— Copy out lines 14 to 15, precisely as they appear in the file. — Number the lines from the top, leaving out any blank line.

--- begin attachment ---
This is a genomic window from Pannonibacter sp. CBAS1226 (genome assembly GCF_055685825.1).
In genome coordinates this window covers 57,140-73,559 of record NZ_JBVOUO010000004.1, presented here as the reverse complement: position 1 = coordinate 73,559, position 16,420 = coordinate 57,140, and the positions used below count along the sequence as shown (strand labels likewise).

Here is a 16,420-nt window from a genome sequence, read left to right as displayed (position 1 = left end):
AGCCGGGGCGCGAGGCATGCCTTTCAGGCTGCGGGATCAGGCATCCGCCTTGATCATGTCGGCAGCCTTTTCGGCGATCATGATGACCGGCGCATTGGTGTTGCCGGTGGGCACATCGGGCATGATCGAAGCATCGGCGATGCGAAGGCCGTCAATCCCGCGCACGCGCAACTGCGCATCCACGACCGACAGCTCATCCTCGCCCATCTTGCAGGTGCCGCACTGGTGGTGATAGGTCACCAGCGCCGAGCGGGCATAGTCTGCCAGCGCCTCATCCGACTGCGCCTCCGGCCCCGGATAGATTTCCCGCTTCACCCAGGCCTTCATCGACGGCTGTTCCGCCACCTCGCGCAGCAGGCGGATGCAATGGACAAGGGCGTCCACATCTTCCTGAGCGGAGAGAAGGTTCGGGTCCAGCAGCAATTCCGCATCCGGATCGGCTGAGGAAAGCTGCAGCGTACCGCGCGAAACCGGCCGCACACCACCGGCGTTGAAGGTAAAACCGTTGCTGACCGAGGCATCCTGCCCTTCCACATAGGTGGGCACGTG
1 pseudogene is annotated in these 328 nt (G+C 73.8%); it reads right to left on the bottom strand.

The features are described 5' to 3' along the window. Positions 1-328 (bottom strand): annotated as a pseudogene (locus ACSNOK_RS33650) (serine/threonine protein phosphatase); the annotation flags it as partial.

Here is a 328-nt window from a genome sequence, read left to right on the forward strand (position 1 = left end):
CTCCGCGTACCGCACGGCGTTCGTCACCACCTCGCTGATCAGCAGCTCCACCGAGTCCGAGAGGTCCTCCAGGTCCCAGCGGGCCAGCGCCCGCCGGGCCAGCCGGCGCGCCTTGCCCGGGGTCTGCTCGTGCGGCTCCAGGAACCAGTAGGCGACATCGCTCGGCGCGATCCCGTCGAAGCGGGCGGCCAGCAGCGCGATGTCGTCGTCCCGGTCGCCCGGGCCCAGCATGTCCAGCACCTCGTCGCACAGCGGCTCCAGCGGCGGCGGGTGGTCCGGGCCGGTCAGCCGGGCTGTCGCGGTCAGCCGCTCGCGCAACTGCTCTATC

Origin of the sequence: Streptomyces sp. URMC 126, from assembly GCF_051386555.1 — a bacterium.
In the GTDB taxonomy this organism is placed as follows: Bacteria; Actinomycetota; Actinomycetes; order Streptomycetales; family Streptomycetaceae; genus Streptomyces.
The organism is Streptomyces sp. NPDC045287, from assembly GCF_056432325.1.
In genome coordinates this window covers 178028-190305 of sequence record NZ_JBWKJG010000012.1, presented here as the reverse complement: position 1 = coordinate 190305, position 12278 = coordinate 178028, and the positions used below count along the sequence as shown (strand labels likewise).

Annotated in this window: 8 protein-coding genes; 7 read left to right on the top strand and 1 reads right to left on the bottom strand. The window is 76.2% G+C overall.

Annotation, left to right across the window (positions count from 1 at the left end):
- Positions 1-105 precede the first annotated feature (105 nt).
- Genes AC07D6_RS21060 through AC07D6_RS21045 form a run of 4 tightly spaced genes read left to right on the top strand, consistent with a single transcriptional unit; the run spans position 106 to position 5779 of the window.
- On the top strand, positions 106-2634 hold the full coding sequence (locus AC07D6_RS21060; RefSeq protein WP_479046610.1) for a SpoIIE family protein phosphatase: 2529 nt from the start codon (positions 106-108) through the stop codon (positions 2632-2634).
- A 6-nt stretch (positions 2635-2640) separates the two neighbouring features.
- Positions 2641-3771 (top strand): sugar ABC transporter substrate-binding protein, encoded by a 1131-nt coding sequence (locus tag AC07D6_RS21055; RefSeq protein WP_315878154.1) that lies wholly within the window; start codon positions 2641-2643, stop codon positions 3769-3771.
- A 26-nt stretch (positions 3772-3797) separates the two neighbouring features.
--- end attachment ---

Annotation, left to right across the window (positions count from 1 at the left end):
- Positions 1-105 precede the first annotated feature (105 nt).